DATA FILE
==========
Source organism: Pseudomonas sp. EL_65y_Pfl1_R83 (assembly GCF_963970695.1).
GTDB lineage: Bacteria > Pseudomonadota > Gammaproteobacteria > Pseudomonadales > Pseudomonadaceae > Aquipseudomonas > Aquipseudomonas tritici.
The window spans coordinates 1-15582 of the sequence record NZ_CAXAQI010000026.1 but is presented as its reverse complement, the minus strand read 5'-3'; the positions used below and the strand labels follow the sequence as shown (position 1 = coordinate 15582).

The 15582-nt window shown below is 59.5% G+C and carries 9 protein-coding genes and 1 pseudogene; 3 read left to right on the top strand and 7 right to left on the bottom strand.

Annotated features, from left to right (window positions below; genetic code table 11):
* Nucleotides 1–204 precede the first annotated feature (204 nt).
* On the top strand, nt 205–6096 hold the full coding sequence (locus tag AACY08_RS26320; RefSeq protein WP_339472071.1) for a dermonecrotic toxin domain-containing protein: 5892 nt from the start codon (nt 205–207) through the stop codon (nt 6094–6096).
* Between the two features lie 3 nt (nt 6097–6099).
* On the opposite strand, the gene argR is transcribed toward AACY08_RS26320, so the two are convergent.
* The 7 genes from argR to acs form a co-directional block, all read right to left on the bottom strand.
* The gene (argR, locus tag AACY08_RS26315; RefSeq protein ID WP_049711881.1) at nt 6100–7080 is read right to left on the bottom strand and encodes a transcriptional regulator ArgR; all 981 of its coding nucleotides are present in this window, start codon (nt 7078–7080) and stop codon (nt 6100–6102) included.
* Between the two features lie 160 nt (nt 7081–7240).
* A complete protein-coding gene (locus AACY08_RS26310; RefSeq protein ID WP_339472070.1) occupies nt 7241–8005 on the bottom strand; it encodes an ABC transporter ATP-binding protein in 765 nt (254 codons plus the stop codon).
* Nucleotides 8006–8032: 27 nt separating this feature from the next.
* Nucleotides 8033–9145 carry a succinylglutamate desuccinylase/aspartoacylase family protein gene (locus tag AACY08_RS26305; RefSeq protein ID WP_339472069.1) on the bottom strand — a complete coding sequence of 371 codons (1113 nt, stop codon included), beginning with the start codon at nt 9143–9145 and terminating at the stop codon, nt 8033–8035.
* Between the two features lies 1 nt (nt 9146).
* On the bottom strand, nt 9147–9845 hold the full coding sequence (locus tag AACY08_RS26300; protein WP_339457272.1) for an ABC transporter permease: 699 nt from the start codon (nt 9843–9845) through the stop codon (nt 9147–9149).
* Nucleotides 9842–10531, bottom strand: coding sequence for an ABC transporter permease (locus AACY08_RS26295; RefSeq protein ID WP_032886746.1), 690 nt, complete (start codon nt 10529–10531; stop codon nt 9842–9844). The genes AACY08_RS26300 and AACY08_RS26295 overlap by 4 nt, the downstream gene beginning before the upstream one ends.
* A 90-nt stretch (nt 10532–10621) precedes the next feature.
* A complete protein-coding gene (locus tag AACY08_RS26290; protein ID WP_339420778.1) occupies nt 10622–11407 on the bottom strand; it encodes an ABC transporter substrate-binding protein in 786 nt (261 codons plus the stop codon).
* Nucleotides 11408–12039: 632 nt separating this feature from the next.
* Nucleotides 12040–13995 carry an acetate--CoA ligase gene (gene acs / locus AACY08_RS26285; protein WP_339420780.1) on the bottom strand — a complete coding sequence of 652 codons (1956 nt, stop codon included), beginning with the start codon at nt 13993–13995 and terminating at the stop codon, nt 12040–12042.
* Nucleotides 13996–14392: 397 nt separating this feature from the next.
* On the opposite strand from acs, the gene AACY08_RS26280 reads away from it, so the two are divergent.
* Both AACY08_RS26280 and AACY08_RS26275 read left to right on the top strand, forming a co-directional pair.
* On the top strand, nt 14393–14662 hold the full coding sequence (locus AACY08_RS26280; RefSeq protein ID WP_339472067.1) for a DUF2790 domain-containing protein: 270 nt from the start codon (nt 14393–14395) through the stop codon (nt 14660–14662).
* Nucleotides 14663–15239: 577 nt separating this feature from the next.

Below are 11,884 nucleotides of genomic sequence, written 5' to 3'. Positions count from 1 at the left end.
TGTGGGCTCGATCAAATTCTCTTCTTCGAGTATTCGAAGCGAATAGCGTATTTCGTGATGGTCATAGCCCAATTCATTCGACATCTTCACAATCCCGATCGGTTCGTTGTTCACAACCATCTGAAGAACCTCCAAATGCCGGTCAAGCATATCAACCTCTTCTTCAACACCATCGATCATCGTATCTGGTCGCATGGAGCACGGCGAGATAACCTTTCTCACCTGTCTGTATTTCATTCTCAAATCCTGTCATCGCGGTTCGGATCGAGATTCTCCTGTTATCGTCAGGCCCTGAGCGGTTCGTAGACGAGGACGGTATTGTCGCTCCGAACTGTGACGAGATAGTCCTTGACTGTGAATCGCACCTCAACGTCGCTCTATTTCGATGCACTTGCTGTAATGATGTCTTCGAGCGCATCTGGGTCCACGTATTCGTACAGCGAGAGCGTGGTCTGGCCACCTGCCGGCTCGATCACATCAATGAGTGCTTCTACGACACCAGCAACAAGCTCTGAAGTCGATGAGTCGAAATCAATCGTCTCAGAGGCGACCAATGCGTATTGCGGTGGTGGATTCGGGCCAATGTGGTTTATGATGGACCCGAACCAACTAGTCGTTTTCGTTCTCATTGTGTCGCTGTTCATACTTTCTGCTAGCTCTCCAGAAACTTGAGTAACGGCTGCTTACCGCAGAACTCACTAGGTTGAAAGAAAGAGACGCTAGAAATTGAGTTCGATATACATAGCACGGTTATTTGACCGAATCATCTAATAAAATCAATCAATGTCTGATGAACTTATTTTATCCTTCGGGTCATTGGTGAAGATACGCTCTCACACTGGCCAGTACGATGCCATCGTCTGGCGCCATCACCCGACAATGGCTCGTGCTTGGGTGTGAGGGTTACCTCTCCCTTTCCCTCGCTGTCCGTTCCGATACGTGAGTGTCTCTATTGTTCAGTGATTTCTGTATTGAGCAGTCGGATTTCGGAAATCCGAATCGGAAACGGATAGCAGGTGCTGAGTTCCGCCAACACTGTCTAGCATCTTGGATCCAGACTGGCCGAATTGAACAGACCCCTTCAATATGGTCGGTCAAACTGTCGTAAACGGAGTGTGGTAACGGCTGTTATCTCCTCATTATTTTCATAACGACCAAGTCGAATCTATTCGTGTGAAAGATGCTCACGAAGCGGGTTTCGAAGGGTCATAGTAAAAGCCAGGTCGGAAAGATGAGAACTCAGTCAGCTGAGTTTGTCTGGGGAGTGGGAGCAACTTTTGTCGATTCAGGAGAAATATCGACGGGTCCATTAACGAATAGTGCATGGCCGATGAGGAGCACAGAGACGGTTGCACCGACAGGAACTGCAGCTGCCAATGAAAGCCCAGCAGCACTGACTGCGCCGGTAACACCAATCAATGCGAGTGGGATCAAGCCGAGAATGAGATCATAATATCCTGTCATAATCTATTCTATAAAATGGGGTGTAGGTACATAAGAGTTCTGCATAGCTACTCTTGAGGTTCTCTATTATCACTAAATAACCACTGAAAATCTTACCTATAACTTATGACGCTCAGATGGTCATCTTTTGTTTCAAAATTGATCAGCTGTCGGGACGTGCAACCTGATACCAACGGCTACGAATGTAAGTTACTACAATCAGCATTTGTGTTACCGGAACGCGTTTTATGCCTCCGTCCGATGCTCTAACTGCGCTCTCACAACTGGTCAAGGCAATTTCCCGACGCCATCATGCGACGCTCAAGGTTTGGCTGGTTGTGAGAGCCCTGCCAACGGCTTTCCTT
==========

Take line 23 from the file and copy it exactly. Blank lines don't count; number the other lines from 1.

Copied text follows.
* Nucleotides 13996–14392: 397 nt separating this feature from the next.